This week we look at letters to the young churches in Revelation
The revelation of Jesus Christ, which God gave him to show his servants what must soon take place; he made it known by sending his angel to his servant John, who testified to the word of God and to the testimony of Jesus Christ, even to all that he saw. Blessed is the one who reads aloud the words of the prophecy, and blessed are those who hear and who keep what is written in it; for the time is near.
John to the seven churches that are in Asia: Grace to you and peace from him who is and who was and who is to come, and from the seven spirits who are before his throne, and from Jesus Christ, the faithful witness, the firstborn of the dead, and the ruler of the kings of the earth. To him who loves us and freed us from our sins by his blood, and made us to be a kingdom, priests serving his God and Father, to him be glory and dominion for ever and ever. Amen. Look! He is coming with the clouds; every eye will see him, even those who pierced him; and on his account all the tribes of the earth will wail. So it is to be. Amen. ‘I am the Alpha and the Omega’, says the Lord God, who is and who was and who is to come, the Almighty.
I, John, your brother who share with you in Jesus the persecution and the kingdom and the patient endurance, was on the island called Patmos because of the word of God and the testimony of Jesus. I was in the spirit on the Lord’s day, and I heard behind me a loud voice like a trumpet saying, ‘Write in a book what you see and send it to the seven churches, to Ephesus, to Smyrna, to Pergamum, to Thyatira, to Sardis, to Philadelphia, and to Laodicea.’
Then I turned to see whose voice it was that spoke to me, and on turning I saw seven golden lampstands, and in the midst of the lampstands I saw one like the Son of Man, clothed with a long robe and with a golden sash across his chest. His head and his hair were white as white wool, white as snow; his eyes were like a flame of fire, his feet were like burnished bronze, refined as in a furnace, and his voice was like the sound of many waters. In his right hand he held seven stars, and from his mouth came a sharp, two-edged sword, and his face was like the sun shining with full force.
When I saw him, I fell at his feet as though dead. But he placed his right hand on me, saying, ‘Do not be afraid; I am the first and the last, and the living one. I was dead, and see, I am alive for ever and ever; and I have the keys of Death and of Hades. Now write what you have seen, what is, and what is to take place after this. As for the mystery of the seven stars that you saw in my right hand, and the seven golden lampstands: the seven stars are the angels of the seven churches, and the seven lampstands are the seven churches.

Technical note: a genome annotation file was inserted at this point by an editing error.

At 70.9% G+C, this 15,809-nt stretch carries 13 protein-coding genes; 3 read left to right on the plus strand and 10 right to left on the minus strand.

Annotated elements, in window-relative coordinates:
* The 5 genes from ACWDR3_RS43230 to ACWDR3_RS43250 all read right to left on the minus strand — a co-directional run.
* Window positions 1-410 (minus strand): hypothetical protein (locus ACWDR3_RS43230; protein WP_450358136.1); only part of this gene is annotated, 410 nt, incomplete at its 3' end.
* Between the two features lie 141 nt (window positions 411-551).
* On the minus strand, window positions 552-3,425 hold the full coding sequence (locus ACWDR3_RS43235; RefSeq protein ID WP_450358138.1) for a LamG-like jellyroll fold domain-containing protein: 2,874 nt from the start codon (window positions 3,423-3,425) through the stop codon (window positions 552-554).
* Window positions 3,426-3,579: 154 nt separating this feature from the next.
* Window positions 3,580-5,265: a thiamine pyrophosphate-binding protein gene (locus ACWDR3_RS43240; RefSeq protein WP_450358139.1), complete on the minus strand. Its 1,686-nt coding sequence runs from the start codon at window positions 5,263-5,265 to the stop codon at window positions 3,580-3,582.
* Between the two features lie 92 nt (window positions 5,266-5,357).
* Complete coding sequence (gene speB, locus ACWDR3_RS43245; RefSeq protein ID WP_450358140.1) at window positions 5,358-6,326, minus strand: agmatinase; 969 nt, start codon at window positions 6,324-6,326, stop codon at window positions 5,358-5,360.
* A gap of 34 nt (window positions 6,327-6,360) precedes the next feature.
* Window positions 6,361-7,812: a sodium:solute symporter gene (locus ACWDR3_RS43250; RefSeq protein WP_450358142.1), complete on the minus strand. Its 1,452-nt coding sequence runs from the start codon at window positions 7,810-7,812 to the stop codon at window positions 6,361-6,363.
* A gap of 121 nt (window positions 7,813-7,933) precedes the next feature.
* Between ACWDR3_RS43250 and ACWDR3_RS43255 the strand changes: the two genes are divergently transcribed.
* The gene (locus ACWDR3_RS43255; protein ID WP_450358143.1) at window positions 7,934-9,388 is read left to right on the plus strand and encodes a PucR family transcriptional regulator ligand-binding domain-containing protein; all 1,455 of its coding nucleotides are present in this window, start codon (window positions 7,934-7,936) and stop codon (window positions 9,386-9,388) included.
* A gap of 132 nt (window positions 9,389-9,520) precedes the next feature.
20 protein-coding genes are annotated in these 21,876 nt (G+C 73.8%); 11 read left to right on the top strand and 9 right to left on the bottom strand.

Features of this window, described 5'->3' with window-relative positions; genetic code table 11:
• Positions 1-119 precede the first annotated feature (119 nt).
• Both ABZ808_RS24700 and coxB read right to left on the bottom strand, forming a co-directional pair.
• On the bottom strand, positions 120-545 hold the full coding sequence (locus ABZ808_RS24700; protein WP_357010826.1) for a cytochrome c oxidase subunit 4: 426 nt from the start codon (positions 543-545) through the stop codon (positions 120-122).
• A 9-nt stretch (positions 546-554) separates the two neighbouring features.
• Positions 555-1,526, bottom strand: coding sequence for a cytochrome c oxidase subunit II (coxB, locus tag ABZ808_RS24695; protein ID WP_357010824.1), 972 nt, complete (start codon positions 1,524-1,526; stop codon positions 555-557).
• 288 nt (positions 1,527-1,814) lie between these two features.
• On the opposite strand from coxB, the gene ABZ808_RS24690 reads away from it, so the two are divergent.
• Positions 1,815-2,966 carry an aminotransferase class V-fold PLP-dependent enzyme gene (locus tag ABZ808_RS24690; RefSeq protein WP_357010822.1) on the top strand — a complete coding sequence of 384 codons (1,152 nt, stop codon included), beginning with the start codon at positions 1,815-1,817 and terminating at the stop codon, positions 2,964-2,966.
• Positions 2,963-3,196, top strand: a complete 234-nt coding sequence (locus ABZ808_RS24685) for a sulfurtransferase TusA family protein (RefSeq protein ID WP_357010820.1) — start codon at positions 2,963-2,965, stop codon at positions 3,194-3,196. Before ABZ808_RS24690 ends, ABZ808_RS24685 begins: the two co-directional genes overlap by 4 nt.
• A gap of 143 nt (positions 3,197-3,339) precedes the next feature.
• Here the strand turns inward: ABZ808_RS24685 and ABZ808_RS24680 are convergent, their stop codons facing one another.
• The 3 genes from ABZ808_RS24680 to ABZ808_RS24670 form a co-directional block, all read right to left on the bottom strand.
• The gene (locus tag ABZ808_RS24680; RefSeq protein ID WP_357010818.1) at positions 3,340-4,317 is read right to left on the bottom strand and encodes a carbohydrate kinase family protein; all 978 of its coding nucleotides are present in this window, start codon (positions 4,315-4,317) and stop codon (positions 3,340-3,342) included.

This week we are going to look at part of the Book of Revelation. This is the last in the New Testament; it’s name comes from the opening sentence. In the Early Church it was believed to have been written by St John the Apostle but modern scholarship simply names the author as “John of Patmos” about whom we know very little. It is believed to have been written during the reign of the Emperor Diocletian (81-96) even though the Beast with Seven Heads and the number of the Beast, 666, are believed to refer to Nero who reigned somewhat earlier (54-68). The author sees himself as a Christian prophet who has been given specific messages for seven churches in what we’d now call Turkey. Traditionally the book was seen to offer comfort to Christians enduring persecution but current scholarship often poses the idea that the book was about the debate within the Church about how far Christians should withdraw from or accommodate pagan society when withdrawal would have been a hard choice inviting derision, exclusion and, perhaps, persecution.
The Church, in every age, has had to battle with its relationship with the wider culture within which it was placed. For a lot of our history we have had pride of place in the pecking order. After the Emperor Constantine converted (after a fashion) to Christianity he made it the state religion and endowed churches and bishops with great wealth and status. Even after the Reformation the Church in the West, either Catholic or Lutheran and Reformed, had great status in society; in the East, of course, Orthodoxy lost that status after Constantinople was taken over by the Turks; it had to find a new accommodation with its society just as it, much later, had to with Communism in Russia. Now, in the West, the Church is seen as being largely irrelevant and we have to find our way through a confusing culture which has very strong, but not always traditional, views on spirituality and morality. The older certainties have gone and we have to navigate between opposing and condemning what secular folk get up to and jumping on the cultural bandwagon; both these temptations can easily be seen in Church history – I think of the sects, like the Amish, that try to live separately so as not to be polluted and the German Christians who tried to find an accommodation with Nazism. In our own age we have to find our way between these two extremes; to work out where God is at work in our culture (often because He has got tired of waiting for the Church to respond to His leading) and to discern what in our culture needs redemption.
God of our world,
help us to discern where You are at work,
to get alongside You in the social movements of our age,
as we work for the coming of Your Kingdom.
God of the ages,
help us to discern where we need to proclaim Your Kingdom,
Your Values and, even in all humility, Your coming judgement
so that Your world may be saved.
Andy Braunston is an ordinand at the Scottish Congregational and United Reformed Church College and co-ordinator of the URC Daily Devotions project.